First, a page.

Stafford RS, Ma J, Finkelstein SN, Haver K, Cockburn I. J Allergy Clin Immunol. 2003;111:729–735
Purpose of the Study.
To analyze asthma clinic visits and changes in asthma pharmacotherapy during a 25-year period.
Subject data from the National Disease and Therapeutic Index, from 1978 to 2002, were used to evaluate asthmatics examined by office-based physicians.
The National Disease and Therapeutic Index provides data on diagnostic and prescribing information from physicians across the United States. Approximately 3500 physicians participate each 3-month period and provide information on patients they examine in 2 consecutive workdays. Information focuses on specific diagnoses and medications, not on patient adherence. This study analyzed the number of asthma visits (based on International Classification of Diseases, 9th revision, codes) and medications used to treat asthma each year from 1978 to 2002, primarily in an outpatient setting. Medications were classified as controllers (eg, inhaled corticosteroids) or relievers (eg, short-acting, β2-receptor agonists).
The annual number of patient visits for treatment of asthma doubled from 1978 (8.5 million) to 1990 (17.7 million) and then demonstrated a plateau, with a mean of 16 million cases per year, from 1991 to 2002. The treatment of asthma changed tremendously during the 25-year study period. Prescription rates for controllers increased; in 2001, controllers were prescribed more than relievers (83% vs 80%) for the first time. Prescriptions for relievers increased from 1978 to 1993 but decreased thereafter. From 1978 to 1988, prescriptions for inhaled corticosteroids remained at 8% with respect to the annual total of asthma visits. This number increased to 48% in 2002. The use of long-acting, β2-receptor agonists alone peaked in 2000 and declined to 9% in 2002, most likely because of increased use in combination with inhaled corticosteroids (20% of visits). The use of leukotriene modifiers steadily increased after their release in 1997, to 24% in 2002, whereas xanthine use decreased to 2% and cromone use decreased to <1%. Oral corticosteroid use was constant at 20%. The number of medications was stable, at a mean of 2 per patient, during the past decade.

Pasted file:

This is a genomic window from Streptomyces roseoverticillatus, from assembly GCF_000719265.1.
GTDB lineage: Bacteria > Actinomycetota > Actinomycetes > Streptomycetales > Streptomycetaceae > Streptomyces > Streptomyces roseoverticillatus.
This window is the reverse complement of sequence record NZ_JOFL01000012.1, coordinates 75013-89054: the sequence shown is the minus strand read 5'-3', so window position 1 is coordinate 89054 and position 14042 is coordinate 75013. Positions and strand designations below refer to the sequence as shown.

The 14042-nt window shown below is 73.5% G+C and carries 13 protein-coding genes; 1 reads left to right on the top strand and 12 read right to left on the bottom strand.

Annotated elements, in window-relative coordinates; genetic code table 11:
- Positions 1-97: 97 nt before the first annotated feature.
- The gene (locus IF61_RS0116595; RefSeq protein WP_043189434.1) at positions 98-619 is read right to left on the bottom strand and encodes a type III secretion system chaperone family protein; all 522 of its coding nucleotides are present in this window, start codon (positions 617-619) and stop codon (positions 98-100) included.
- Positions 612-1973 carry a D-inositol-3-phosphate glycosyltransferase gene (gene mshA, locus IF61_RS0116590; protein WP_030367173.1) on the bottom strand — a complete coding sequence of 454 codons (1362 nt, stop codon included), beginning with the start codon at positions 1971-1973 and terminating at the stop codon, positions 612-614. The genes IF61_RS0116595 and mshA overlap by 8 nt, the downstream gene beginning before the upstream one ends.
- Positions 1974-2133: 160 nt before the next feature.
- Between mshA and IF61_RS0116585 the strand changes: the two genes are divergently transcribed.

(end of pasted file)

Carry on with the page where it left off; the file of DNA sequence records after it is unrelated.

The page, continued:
The study concluded that, although the number of asthma visits increased during the study period, the number of return visits for treatment of asthma decreased. Prescriptions for controller medications increased, whereas prescriptions for relievers decreased. This pattern suggests that asthma treatment is changing to be more consistent with current guidelines.
Consensus guidelines for asthma are helpful for adequate diagnosis and treatment of this disease. Trends in asthma pharmacotherapy are changing, so that controller medications are prescribed more often, leading to decreased need for relievers and better control of asthma. This study did not include asthma-related visits to emergency departments or hospital-based clinics; therefore, more severe cases of asthma might not have been adequately analyzed.